CEC: And what made you pick Cayman as a place to run your business?
NR: Well, I already had operations running as a sole proprietorship myself in Canada and my other two business partners owned Canadian incorporated businesses. I decided I didn’t really want to live in Canada anymore and I wanted to move to somewhere that’s more strategic and has a stronger entrepreneurial community, so I reached out to Cayman Enterprise City.
CEC: And how has the whole onboarding process with CEC been for you?
NR: My onboarding process was quite straightforward, and I was essentially given the entire roadmap on a silver platter. It was really simple, the fees were transparent, and I was able to get a lawyer in Cayman to discuss everything with me on what I could and couldn’t do. The whole process from my perspective was really easy and well set up. From learning about Cayman Enterprise City and saying ‘let’s do this,’ it took roughly a month and a half. I had my flight booked and I was doing my quarantine before setting up fully in the Cayman Islands.
CEC: What has been the best part about CEC for you?
NR: I would say in my case it’s the network that it exposes you to. I have met a lot of people that are really exceptional professionals who I wouldn’t have had the opportunity to network with. Cayman Enterprise City gives all of the companies involved the ability to network with each other as well as globally with the recognition and legitimacy that comes with being a Cayman Enterprise City company. That to me is the best part of CEC.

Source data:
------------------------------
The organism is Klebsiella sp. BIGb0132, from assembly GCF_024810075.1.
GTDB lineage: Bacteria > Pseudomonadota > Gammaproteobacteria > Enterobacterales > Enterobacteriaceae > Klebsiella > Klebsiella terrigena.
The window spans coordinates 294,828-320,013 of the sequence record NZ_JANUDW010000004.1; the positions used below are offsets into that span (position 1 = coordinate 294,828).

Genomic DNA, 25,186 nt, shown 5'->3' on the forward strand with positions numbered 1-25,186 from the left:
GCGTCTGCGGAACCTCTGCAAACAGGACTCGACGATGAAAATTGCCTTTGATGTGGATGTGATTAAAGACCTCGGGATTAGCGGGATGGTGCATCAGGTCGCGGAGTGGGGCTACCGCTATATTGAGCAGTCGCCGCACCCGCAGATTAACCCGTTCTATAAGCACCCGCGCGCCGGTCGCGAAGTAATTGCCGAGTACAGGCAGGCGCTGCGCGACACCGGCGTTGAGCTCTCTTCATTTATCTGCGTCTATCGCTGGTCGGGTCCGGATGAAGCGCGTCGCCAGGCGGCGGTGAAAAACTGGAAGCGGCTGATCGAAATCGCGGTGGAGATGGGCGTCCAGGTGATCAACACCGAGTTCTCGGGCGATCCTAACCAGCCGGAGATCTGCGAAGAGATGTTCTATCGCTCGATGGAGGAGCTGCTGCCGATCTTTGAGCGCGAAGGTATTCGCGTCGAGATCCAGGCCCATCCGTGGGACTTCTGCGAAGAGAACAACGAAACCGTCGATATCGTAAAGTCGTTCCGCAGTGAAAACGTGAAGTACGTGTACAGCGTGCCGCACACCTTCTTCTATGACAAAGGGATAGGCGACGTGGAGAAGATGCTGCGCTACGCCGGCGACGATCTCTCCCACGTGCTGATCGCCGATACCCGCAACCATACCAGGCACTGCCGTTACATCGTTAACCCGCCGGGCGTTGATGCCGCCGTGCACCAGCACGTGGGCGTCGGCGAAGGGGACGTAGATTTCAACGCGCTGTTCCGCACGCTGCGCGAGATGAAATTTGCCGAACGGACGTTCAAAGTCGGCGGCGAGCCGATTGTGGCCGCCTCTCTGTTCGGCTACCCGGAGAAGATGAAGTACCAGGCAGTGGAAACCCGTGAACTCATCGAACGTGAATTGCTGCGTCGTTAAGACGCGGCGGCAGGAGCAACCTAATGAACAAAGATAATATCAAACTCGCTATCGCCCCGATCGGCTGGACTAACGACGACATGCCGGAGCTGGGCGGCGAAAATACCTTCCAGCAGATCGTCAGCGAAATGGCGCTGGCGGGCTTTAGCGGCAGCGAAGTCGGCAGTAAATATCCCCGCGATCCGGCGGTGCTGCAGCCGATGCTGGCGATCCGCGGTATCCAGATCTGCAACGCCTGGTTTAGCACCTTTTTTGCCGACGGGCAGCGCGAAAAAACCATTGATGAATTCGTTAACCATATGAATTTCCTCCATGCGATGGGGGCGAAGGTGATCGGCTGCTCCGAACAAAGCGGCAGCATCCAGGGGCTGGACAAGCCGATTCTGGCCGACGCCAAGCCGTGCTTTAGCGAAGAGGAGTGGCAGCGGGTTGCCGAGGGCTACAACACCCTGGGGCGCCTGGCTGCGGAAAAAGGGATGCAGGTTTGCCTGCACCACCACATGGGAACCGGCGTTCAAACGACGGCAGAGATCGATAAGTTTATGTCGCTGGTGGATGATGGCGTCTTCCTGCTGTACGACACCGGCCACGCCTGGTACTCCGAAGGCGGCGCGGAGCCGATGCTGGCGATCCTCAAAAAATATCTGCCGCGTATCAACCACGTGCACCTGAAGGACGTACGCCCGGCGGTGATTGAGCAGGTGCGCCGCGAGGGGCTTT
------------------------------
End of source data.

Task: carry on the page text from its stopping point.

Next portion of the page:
CEC: Did you have any challenges during the onboarding that you had to overcome?
NR: In my case, yes, but it was more related to COVID-19 than Cayman Enterprise City. I had some issues with flights and getting all my things to Cayman, so I was delayed in Miami for a few days before I had my vaccine. I was essentially stranded while still trying to get everything together while also making sure I didn’t miss my next flight. Then doing the two-week mandatory quarantine when I arrived in Cayman since I wasn’t yet vaccinated, and not knowing anyone other than the few people I had spoken to at CEC made those 14 days on my own both challenging and interesting, as well as very productive!
CEC: Well, we’re glad you made it here safely! What has been your favorite part of Cayman so far?
NR: My favorite thing about Cayman is definitely the community. I am blown away continuously by the amazing people I meet every day. Whether professionals, divers, diving professionals, or people who just realized they wanted to live somewhere that gave them the opportunity to live the life they wanted to. Me being in that community both with local Caymanians and ex-pats as well, I’ve just been blown away…I absolutely love living in the Cayman Islands.
Thank you so much to Nick Rodrigues of Inverted Group for taking the time to talk to us and share his thoughts and experiences.